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The Center for Latino – Jewish Relations
Welcomes You to Our
5779 Annual Trip to Israel
Bruchim ha’Baim L’Midinat Yisrael
Welcome to the State of Israel
Please note this is a combination of various emails plus new information. Please read through all the material and if you have any questions please contact me.
Please read it carefully and take the time to see the videos. The videos will make the words become realities. Here is a reading list of books that you may want to read now or after you return home. We promise there will NOT be an examination.
A list of book recommendations, from my collection, is listed below and you can find them on the links included.
- Israel: A Concise History of a Nation Reborn by Daniel Gordis – Click Here
- Rome and Jerusalem: The Clash of Ancient Civilizations by Martin Goodman – Click Here
- The Israel Test by George Gilder – Click Here
- Start-up Nation: The Story of Israel’s Economic Miracle by Dan Senor – Click Here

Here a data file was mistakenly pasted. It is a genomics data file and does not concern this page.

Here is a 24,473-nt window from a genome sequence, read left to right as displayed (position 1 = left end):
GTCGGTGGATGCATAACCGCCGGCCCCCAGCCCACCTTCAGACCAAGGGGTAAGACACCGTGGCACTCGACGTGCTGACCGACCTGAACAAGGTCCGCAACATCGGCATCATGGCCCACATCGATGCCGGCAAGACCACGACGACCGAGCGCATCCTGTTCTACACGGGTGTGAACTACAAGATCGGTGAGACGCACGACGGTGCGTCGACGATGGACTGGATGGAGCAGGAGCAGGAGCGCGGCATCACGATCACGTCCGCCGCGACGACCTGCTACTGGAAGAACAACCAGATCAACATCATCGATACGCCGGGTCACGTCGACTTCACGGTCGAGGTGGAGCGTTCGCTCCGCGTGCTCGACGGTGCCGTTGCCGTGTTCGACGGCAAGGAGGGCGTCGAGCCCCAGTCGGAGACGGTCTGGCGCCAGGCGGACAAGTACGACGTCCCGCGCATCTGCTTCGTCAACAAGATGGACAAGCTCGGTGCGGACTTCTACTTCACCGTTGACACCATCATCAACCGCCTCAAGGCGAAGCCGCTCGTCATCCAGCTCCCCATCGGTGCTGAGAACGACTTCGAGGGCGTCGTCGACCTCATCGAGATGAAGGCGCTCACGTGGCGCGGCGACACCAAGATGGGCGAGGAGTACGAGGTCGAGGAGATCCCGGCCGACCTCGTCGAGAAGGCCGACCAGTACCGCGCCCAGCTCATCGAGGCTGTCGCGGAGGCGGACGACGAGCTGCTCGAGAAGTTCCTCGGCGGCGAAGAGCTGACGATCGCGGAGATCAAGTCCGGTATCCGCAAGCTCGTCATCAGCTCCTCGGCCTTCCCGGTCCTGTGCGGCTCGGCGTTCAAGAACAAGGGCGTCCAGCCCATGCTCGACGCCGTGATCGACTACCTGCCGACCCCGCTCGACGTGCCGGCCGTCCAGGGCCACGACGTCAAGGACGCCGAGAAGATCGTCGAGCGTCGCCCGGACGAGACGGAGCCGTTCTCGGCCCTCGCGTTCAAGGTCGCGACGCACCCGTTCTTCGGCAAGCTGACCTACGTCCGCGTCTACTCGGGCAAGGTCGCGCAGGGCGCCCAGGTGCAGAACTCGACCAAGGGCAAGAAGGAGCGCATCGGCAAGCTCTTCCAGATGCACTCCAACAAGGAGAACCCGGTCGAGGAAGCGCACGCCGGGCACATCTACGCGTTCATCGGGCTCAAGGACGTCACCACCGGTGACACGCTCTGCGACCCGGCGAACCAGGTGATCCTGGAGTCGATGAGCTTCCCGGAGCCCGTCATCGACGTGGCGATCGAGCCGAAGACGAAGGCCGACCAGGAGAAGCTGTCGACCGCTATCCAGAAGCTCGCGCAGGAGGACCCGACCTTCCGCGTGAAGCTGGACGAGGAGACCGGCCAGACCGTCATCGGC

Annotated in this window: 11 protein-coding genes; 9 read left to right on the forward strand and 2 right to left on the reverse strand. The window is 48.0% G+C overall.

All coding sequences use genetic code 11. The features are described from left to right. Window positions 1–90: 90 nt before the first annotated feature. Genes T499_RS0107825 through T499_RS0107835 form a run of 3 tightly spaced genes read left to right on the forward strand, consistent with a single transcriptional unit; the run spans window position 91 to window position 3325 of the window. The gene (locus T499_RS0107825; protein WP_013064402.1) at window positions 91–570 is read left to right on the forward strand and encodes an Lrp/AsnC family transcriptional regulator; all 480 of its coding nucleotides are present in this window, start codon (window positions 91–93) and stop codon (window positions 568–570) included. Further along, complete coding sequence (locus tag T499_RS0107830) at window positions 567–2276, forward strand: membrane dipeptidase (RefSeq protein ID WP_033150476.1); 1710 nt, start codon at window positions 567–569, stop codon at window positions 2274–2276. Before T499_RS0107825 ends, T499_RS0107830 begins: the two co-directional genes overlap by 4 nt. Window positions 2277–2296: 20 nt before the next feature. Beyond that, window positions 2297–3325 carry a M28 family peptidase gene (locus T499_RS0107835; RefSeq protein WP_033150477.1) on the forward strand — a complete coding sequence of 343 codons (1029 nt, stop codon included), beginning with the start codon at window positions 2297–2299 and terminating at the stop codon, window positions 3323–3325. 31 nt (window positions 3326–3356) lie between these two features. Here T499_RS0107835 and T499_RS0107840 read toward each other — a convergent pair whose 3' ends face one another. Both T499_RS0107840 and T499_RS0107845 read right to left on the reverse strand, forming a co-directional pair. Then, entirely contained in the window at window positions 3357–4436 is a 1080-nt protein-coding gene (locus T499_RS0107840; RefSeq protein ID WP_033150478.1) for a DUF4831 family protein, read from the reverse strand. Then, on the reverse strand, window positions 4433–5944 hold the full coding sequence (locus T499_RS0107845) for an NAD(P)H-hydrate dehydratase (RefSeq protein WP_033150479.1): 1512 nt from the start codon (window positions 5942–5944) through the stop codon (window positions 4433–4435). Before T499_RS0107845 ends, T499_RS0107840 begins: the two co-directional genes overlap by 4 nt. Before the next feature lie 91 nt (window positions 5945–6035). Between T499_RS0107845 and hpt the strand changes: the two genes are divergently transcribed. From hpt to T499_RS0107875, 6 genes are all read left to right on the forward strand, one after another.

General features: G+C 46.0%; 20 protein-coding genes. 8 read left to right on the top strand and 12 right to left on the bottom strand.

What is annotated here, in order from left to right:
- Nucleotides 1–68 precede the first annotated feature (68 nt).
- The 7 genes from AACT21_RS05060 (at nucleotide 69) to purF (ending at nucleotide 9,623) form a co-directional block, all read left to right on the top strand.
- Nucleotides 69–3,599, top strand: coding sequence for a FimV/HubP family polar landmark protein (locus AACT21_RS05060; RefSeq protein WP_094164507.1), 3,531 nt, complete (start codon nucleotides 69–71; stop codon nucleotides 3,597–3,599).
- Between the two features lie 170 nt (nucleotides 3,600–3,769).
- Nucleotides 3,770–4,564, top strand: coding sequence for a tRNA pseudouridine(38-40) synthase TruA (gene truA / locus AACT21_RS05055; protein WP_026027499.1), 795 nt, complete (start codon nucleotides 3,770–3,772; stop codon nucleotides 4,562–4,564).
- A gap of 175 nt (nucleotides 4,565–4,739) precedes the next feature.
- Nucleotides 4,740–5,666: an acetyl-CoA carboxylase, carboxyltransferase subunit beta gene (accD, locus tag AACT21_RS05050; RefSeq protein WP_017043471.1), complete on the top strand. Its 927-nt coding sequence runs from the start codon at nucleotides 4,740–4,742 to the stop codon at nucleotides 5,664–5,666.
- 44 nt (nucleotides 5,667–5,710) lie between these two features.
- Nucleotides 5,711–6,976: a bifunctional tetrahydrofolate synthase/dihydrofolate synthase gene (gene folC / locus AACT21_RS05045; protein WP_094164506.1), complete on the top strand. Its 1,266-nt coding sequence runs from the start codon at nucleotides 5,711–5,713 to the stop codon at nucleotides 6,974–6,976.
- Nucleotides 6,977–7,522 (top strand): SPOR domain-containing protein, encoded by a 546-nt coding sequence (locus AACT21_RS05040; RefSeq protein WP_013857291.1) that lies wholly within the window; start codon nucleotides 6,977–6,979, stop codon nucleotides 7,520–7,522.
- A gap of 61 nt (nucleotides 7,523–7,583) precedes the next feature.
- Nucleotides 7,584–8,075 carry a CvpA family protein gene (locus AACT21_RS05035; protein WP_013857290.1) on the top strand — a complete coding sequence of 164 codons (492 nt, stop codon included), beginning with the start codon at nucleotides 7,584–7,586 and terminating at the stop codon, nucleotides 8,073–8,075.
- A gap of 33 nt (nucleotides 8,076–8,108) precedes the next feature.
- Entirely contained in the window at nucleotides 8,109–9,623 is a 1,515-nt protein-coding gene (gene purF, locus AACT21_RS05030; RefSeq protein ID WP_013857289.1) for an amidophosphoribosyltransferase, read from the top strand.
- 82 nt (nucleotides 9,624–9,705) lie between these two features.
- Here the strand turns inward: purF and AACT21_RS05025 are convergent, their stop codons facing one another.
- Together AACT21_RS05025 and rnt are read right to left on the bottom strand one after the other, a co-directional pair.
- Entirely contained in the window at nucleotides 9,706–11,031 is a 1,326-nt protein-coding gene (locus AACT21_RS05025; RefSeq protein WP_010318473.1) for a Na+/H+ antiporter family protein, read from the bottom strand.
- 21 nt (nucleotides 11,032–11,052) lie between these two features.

- The Jews of Spain: A History of the Sephardic Experience by Jane S. Gerber – Click Here
We are all on the same flight. We depart Houston (IAH) on December 4th and return from Tel Aviv (TLV) on December 11.
Departure date and flight number: December 4th at 07:25 – UA1666 to EWR and from EWR to TLV on UA 84. Departs at 16:20.
Return date and flight number December 11 UA 85 TLV to EWR departs at 11:35. Then UA 1074 from EWR to IAH departs at 19:00.
All times are local times.
Please call United and give them:
- Your United Frequent Flier Number
- Your Cell Phone Number
United randomly assigns seats. If you are unhappy with your seat please call United and they will be glad to change your seat.
To call United dial: 1 (800) 864-8331. If you are not happy with your seat, please call United now.
We have a relatively long layover in Newark, about 3 hours. We will meet at the United Group Room next to Starbucks on way to Gate 120 at Newark Airport at 12:00 noon. This information will be updated a few days prior to departure